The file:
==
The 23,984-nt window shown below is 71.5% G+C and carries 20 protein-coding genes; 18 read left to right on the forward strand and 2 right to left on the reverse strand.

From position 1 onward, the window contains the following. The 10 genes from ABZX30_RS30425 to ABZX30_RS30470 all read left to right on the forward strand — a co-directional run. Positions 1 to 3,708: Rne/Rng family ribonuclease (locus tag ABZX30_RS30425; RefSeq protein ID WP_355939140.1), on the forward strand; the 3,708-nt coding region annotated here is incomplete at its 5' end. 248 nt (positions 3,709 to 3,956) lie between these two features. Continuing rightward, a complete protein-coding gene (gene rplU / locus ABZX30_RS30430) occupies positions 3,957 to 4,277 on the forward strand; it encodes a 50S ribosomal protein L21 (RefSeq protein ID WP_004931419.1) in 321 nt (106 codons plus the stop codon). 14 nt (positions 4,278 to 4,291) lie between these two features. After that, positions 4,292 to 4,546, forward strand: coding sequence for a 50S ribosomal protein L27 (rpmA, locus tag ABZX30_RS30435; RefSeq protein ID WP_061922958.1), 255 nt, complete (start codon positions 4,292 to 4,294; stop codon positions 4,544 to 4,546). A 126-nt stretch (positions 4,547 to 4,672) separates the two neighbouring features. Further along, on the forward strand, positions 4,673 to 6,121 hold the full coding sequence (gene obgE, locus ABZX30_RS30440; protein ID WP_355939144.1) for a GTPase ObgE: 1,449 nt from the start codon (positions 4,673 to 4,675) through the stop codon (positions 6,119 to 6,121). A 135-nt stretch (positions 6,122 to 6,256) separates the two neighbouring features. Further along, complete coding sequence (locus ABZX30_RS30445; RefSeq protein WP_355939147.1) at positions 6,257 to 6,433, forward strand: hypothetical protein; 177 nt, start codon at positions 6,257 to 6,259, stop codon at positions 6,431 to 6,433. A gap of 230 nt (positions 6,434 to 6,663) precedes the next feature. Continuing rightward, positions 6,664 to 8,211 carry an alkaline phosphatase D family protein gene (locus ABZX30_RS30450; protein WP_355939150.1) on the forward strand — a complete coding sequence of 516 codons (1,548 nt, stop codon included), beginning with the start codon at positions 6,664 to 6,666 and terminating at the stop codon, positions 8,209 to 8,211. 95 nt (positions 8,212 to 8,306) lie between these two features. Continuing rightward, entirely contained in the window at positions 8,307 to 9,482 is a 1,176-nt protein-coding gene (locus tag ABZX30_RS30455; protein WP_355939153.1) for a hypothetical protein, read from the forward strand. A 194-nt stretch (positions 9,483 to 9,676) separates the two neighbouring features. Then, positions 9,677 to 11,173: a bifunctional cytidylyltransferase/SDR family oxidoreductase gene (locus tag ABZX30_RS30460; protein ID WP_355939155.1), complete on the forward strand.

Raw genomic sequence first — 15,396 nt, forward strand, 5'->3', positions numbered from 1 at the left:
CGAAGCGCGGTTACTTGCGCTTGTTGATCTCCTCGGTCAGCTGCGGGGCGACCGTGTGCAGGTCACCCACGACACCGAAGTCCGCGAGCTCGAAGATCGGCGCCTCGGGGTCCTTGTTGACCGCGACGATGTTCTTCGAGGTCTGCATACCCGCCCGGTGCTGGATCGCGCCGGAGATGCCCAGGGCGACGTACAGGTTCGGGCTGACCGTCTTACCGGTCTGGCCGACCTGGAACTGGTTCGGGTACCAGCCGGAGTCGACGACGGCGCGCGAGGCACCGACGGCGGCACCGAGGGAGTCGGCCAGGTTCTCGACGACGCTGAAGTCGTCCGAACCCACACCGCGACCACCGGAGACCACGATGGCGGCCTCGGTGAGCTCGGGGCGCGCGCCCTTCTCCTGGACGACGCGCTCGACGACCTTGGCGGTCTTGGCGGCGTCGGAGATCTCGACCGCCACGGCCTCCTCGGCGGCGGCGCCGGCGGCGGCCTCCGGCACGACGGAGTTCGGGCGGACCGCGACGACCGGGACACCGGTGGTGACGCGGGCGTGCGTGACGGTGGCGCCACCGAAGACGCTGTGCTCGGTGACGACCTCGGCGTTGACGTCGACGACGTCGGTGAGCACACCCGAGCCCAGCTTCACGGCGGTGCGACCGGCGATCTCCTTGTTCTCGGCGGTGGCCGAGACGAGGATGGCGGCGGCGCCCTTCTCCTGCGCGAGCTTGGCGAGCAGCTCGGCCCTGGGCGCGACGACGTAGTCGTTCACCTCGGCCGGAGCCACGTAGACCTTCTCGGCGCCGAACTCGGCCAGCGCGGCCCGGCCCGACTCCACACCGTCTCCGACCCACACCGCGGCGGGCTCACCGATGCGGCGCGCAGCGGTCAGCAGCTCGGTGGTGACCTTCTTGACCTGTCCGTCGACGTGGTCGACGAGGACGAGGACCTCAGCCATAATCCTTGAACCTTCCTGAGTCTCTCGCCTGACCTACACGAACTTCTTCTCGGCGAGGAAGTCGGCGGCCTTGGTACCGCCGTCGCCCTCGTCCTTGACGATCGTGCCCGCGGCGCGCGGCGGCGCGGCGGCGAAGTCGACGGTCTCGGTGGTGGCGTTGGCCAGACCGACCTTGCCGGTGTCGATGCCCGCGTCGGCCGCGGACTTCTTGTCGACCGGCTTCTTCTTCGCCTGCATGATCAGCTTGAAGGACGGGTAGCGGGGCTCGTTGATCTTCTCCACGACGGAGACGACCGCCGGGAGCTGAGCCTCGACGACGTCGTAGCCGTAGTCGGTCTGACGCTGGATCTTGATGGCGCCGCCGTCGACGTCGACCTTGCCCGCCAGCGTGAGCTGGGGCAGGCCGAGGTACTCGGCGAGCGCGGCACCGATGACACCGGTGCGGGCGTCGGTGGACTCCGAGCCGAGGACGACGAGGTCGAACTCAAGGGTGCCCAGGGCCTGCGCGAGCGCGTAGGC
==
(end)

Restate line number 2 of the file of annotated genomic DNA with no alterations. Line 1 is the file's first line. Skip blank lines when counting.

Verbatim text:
From position 1 onward, the window contains the following. The 10 genes from ABZX30_RS30425 to ABZX30_RS30470 all read left to right on the forward strand — a co-directional run. Positions 1 to 3,708: Rne/Rng family ribonuclease (locus tag ABZX30_RS30425; RefSeq protein ID WP_355939140.1), on the forward strand; the 3,708-nt coding region annotated here is incomplete at its 5' end. 248 nt (positions 3,709 to 3,956) lie between these two features. Continuing rightward, a complete protein-coding gene (gene rplU / locus ABZX30_RS30430) occupies positions 3,957 to 4,277 on the forward strand; it encodes a 50S ribosomal protein L21 (RefSeq protein ID WP_004931419.1) in 321 nt (106 codons plus the stop codon). 14 nt (positions 4,278 to 4,291) lie between these two features. After that, positions 4,292 to 4,546, forward strand: coding sequence for a 50S ribosomal protein L27 (rpmA, locus tag ABZX30_RS30435; RefSeq protein ID WP_061922958.1), 255 nt, complete (start codon positions 4,292 to 4,294; stop codon positions 4,544 to 4,546). A 126-nt stretch (positions 4,547 to 4,672) separates the two neighbouring features. Further along, on the forward strand, positions 4,673 to 6,121 hold the full coding sequence (gene obgE, locus ABZX30_RS30440; protein ID WP_355939144.1) for a GTPase ObgE: 1,449 nt from the start codon (positions 4,673 to 4,675) through the stop codon (positions 6,119 to 6,121). A 135-nt stretch (positions 6,122 to 6,256) separates the two neighbouring features. Further along, complete coding sequence (locus ABZX30_RS30445; RefSeq protein WP_355939147.1) at positions 6,257 to 6,433, forward strand: hypothetical protein; 177 nt, start codon at positions 6,257 to 6,259, stop codon at positions 6,431 to 6,433. A gap of 230 nt (positions 6,434 to 6,663) precedes the next feature. Continuing rightward, positions 6,664 to 8,211 carry an alkaline phosphatase D family protein gene (locus ABZX30_RS30450; protein WP_355939150.1) on the forward strand — a complete coding sequence of 516 codons (1,548 nt, stop codon included), beginning with the start codon at positions 6,664 to 6,666 and terminating at the stop codon, positions 8,209 to 8,211. 95 nt (positions 8,212 to 8,306) lie between these two features. Continuing rightward, entirely contained in the window at positions 8,307 to 9,482 is a 1,176-nt protein-coding gene (locus tag ABZX30_RS30455; protein WP_355939153.1) for a hypothetical protein, read from the forward strand. A 194-nt stretch (positions 9,483 to 9,676) separates the two neighbouring features. Then, positions 9,677 to 11,173: a bifunctional cytidylyltransferase/SDR family oxidoreductase gene (locus tag ABZX30_RS30460; protein ID WP_355939155.1), complete on the forward strand.